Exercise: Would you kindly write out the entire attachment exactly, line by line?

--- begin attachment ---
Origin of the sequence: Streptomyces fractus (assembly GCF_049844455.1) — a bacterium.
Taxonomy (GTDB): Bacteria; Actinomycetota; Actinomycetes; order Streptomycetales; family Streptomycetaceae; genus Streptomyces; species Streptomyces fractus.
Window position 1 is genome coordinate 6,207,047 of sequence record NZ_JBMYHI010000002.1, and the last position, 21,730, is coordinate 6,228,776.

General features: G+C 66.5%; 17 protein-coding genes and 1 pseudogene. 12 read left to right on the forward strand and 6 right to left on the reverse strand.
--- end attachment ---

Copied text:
Origin of the sequence: Streptomyces fractus (assembly GCF_049844455.1) — a bacterium.
Taxonomy (GTDB): Bacteria; Actinomycetota; Actinomycetes; order Streptomycetales; family Streptomycetaceae; genus Streptomyces; species Streptomyces fractus.
Window position 1 is genome coordinate 6,207,047 of sequence record NZ_JBMYHI010000002.1, and the last position, 21,730, is coordinate 6,228,776.

General features: G+C 66.5%; 17 protein-coding genes and 1 pseudogene. 12 read left to right on the forward strand and 6 right to left on the reverse strand.